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The Biggest Struggle for Foster Parents During the Holidays

by Diane Ponist January 06, 2016


Every year around the holidays, we, as foster parents, expect bio families to pop up, more so than we do the rest of the year.

For foster parents, at least for us, we dread this time emotionally in some ways. During this time of year, we wonder if its right that bio parents show up to see their children, only to let them down when they must leave. Not to mention, we tend to worry that the bio parents are actually going to be around and then we readjust our schedules for their wants and needs.

This year we haven’t had a bio visit at all for the baby. She turned 2 in October and has no idea that we are not her bio family. Right before TPR this month, her bio mom asked to see her. So of course we make arrangements and scramble with how we can make this child comfortable for an hour with complete strangers. The night before the agreed meeting, the mother confirms. However, the next morning, Kristin asks the case worker if it would be acceptable to finally meet the bio face to face. The case worker then told Kristin that the bio parent cancelled the visit. Thankfully, the baby is too young to have any idea what had just occurred.

Natalie on the other hand had a visit with her father a few days before Christmas. He has been off and on with visits since Natalie’s bio mom was denied parole for what they did to Natalie. Yes, he still has visits for now. Apparently the law reads that he is allowed to see his own children that he abused; he’s just not allowed around other children that are not genetically connected to him. He showed up and gave her a doll for Christmas along with candy; mind you she is fresh off a G-tube and only taking formula because of her injuries. So we had a few days of an uneasy stomach from her due to the stress caused from seeing him.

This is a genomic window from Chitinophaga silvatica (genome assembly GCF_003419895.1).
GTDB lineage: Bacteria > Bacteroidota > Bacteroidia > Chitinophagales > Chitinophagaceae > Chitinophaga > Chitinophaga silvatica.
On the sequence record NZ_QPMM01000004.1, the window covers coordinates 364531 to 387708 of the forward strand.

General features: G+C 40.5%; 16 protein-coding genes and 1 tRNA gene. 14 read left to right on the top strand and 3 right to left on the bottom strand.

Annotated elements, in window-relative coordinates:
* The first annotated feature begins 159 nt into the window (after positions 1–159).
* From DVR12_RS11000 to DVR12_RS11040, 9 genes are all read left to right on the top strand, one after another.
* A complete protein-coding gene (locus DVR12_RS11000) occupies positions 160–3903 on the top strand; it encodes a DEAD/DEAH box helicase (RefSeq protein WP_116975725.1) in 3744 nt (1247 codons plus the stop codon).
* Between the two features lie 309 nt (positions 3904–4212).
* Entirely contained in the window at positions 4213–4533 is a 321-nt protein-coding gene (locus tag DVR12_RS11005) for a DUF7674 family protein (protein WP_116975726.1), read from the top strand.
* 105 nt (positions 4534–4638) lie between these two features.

Then we have toddler number 3, which is officially our next child to adopt in a couple months. Carmen has been doing extremely well. He hasn’t seen his bio mom in over 6 months and at the last court date she was told by the judge that her rights are terminated. She incidentally was intoxicated during the court hearing and has no recollection of what occurred. Right before Christmas, she asked the case worker if we can now do an open adoption. She stated that she wants Carmen every weekend and for every holiday. The case worker told her that it’s done and that she lost any rights that she had and Carmen is now being adopted.

Overall, we were able to hide and surpass all of the stress and keep the smiles going. Just like many of you, we blew the holidays out of proportion just to make the kids as excited as possible. Foster parents are like super heroes that do not get half the credit that they deserve. We take these holiday pictures and all you see is happiness. The real truth is that most people do not understand that the shell you see in those picture is hiding what is really going on. As we watch the children opening everything that they asked Santa for, we know what’s important to us in that moment; it’s what is right in front of us. We fight back tears at the thought of what we have to hide from these children so they can have true holiday spirit and joy without infliction.

The post The Biggest Struggle for Foster Parents During the Holidays appeared first on The Next Family.

Diane Ponist
Diane Ponist


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